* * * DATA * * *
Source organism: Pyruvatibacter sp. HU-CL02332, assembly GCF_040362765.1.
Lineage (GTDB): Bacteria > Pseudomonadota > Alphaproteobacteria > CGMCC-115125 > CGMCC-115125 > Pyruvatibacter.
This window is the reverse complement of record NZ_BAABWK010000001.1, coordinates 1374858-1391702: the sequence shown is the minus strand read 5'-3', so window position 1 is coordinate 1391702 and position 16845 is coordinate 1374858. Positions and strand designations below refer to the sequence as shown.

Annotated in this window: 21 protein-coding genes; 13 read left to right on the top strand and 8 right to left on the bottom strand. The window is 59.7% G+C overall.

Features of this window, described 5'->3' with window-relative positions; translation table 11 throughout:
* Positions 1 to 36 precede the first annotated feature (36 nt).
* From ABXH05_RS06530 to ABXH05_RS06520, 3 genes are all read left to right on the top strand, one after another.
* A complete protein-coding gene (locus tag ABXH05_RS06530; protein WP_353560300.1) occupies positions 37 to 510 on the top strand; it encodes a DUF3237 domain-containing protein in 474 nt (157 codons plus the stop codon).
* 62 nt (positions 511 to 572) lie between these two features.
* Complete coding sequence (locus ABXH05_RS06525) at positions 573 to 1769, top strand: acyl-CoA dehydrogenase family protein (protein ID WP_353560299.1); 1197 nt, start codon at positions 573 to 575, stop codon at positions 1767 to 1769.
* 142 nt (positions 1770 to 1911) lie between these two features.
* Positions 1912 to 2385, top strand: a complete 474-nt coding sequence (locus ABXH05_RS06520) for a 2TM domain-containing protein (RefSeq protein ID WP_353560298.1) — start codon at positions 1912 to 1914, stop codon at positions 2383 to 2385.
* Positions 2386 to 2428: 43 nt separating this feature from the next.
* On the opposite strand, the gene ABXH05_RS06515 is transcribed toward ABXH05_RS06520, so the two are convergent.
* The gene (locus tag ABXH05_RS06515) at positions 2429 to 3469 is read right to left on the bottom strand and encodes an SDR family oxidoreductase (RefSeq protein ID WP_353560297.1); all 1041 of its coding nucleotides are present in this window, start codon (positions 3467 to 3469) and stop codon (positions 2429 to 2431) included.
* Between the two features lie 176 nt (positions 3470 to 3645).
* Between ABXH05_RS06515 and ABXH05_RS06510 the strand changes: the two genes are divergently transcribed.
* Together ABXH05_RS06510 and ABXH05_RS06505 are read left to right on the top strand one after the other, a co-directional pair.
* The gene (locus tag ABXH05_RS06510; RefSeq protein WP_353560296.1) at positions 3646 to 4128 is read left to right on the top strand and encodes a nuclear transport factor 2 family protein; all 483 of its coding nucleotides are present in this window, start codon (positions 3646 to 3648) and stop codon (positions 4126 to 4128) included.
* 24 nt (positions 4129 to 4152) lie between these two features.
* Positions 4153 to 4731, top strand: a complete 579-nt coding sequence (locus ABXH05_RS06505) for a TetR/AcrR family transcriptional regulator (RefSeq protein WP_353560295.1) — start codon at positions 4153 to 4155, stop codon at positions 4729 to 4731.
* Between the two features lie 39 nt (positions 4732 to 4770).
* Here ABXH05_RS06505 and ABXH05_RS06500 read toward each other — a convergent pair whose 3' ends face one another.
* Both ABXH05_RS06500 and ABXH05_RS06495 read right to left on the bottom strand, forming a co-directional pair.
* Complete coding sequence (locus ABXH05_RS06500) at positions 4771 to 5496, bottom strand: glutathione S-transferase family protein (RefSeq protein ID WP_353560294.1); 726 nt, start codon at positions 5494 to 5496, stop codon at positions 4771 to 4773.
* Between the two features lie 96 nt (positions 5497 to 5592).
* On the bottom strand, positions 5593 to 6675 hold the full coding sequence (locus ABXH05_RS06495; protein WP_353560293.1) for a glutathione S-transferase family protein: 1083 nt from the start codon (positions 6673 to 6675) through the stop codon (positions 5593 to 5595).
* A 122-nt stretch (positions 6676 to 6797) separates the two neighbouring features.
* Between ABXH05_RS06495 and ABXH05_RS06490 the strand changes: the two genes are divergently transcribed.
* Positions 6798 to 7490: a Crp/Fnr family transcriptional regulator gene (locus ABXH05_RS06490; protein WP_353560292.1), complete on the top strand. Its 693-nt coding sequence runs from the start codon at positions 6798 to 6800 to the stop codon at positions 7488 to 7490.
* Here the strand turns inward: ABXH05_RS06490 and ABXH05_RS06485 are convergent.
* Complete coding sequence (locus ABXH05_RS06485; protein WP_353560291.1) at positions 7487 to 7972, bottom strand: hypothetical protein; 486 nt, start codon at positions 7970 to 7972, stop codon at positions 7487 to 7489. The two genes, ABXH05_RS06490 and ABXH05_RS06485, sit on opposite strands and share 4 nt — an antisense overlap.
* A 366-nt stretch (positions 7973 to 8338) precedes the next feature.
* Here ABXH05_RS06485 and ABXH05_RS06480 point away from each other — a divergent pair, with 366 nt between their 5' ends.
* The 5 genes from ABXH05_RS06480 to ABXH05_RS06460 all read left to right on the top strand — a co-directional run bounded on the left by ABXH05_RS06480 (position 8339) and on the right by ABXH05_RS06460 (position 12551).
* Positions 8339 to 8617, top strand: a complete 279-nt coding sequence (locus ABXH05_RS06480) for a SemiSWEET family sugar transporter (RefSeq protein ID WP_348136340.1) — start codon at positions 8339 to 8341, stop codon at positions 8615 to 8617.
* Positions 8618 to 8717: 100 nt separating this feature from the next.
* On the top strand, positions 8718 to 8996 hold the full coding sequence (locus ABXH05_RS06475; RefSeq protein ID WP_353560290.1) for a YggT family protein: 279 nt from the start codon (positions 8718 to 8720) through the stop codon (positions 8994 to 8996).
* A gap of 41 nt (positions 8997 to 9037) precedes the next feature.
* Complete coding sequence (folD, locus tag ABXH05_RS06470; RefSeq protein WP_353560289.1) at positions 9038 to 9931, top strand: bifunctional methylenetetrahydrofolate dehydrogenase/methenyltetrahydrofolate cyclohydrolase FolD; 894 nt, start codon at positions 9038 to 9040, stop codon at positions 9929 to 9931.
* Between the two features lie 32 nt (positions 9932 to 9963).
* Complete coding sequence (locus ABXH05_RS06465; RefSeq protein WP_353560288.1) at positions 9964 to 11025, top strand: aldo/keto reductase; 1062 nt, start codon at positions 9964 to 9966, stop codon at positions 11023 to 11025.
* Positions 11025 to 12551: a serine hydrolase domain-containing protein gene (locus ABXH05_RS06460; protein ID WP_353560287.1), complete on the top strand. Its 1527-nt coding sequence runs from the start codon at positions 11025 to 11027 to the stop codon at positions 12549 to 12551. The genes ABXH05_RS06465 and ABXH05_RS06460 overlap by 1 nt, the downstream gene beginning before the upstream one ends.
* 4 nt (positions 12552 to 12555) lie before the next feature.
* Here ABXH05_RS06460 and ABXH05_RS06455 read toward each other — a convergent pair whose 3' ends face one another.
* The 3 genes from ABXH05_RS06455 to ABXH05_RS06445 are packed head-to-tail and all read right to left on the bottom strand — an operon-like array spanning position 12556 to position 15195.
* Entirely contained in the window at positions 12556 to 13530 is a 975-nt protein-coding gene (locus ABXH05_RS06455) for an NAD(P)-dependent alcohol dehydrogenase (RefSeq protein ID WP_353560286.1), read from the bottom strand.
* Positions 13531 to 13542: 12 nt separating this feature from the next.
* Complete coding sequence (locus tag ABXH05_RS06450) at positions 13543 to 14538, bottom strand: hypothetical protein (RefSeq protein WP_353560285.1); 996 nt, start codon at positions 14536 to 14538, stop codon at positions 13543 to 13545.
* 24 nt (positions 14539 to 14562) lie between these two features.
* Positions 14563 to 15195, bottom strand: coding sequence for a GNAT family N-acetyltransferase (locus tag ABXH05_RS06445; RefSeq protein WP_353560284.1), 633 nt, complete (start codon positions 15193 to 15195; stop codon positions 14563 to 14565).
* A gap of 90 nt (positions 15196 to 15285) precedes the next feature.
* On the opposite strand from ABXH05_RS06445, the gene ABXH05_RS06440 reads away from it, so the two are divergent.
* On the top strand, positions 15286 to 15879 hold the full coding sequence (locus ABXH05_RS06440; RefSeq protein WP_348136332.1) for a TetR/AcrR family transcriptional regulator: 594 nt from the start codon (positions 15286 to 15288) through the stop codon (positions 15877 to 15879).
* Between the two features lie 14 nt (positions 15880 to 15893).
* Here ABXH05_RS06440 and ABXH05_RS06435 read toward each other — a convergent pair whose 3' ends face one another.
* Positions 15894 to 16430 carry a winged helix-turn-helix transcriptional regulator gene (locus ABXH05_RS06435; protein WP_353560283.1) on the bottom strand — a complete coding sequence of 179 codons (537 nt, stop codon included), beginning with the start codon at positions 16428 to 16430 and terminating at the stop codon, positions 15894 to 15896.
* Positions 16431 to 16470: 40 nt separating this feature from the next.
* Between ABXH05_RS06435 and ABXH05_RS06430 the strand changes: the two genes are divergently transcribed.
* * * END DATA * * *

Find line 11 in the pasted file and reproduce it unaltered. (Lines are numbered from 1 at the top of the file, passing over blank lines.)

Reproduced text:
* 142 nt (positions 1770 to 1911) lie between these two features.